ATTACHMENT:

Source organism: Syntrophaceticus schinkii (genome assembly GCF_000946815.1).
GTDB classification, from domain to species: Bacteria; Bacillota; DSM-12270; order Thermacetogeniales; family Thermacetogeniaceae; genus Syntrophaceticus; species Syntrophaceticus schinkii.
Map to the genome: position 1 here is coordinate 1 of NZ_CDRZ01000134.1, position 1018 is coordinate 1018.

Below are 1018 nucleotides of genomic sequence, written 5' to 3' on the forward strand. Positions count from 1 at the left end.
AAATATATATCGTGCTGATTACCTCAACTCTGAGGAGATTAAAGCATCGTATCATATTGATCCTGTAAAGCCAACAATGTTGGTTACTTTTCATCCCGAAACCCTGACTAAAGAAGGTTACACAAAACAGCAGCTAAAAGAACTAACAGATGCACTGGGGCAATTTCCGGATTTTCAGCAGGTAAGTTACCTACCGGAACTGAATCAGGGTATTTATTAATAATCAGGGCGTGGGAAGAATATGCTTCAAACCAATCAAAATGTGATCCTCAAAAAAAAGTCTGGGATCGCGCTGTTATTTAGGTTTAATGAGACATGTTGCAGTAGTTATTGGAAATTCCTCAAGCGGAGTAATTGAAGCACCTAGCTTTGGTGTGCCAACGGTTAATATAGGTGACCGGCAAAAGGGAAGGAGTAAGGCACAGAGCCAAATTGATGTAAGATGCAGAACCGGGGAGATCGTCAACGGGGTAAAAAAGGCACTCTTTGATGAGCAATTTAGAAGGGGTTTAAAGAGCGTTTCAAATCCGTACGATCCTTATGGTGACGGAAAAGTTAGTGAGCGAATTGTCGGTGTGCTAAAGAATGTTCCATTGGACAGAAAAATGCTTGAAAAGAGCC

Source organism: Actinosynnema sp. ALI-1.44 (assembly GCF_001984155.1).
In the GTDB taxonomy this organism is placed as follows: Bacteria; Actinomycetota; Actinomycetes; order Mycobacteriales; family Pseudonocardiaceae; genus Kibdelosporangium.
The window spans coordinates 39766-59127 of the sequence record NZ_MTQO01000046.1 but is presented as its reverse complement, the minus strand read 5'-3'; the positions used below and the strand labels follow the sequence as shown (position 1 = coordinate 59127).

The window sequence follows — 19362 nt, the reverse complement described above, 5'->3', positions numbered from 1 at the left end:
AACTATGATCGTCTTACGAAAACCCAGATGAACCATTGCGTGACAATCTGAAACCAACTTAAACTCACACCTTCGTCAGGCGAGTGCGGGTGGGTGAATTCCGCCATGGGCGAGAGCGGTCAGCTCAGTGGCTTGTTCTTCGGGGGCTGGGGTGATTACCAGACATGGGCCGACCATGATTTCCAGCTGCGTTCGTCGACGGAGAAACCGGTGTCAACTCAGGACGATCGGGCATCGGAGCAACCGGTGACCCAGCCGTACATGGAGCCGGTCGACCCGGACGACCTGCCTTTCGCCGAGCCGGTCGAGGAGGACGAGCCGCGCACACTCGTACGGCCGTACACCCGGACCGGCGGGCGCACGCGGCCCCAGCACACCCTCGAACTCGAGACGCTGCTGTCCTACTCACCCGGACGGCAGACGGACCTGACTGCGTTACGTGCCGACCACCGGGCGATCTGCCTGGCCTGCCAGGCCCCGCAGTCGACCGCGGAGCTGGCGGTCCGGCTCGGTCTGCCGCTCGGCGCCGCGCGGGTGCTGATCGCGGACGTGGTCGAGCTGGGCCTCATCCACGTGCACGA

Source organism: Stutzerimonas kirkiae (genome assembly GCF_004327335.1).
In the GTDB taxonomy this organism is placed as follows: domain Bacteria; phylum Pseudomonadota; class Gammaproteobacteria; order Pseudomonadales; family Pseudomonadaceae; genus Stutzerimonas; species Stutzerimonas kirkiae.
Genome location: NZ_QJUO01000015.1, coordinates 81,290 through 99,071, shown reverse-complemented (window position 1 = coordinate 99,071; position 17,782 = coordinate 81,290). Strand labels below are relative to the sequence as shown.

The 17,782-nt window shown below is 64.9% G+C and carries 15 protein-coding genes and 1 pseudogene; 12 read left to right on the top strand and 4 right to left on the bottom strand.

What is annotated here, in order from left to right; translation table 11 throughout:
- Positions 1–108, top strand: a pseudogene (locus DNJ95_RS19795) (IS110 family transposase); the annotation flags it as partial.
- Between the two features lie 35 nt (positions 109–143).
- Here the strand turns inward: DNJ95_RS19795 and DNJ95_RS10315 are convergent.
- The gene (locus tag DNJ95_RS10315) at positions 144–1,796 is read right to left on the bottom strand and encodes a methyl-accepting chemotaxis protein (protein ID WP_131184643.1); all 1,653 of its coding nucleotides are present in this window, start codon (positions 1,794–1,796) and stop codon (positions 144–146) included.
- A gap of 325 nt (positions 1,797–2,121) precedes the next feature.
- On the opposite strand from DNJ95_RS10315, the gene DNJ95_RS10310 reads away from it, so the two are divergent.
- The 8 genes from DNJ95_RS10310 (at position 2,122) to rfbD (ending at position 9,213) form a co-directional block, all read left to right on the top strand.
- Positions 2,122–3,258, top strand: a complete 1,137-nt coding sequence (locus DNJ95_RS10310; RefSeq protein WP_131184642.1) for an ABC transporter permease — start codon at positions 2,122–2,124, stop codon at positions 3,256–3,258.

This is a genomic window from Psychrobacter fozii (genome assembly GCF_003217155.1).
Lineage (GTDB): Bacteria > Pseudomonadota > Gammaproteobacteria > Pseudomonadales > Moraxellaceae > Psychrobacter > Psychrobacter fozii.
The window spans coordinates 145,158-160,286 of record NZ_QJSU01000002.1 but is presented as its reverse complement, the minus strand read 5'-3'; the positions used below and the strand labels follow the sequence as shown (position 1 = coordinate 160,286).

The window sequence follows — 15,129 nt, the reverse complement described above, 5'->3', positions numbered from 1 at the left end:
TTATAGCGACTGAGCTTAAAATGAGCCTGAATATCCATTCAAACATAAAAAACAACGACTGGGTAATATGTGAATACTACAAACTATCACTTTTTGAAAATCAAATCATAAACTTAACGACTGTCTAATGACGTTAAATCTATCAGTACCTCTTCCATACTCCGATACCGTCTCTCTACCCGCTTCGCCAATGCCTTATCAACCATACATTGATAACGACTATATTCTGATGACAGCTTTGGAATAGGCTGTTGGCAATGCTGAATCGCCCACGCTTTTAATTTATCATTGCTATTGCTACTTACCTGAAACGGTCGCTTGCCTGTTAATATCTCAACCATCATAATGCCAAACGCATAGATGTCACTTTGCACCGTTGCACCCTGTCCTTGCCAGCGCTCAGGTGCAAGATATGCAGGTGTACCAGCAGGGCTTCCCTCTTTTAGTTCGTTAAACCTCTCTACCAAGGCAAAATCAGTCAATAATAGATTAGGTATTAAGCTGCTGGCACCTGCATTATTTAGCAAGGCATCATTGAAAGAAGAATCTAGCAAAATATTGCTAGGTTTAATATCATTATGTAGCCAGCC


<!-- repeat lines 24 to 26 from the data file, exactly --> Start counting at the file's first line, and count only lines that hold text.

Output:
This is a genomic window from Psychrobacter fozii (genome assembly GCF_003217155.1).
Lineage (GTDB): Bacteria > Pseudomonadota > Gammaproteobacteria > Pseudomonadales > Moraxellaceae > Psychrobacter > Psychrobacter fozii.
The window spans coordinates 145,158-160,286 of record NZ_QJSU01000002.1 but is presented as its reverse complement, the minus strand read 5'-3'; the positions used below and the strand labels follow the sequence as shown (position 1 = coordinate 160,286).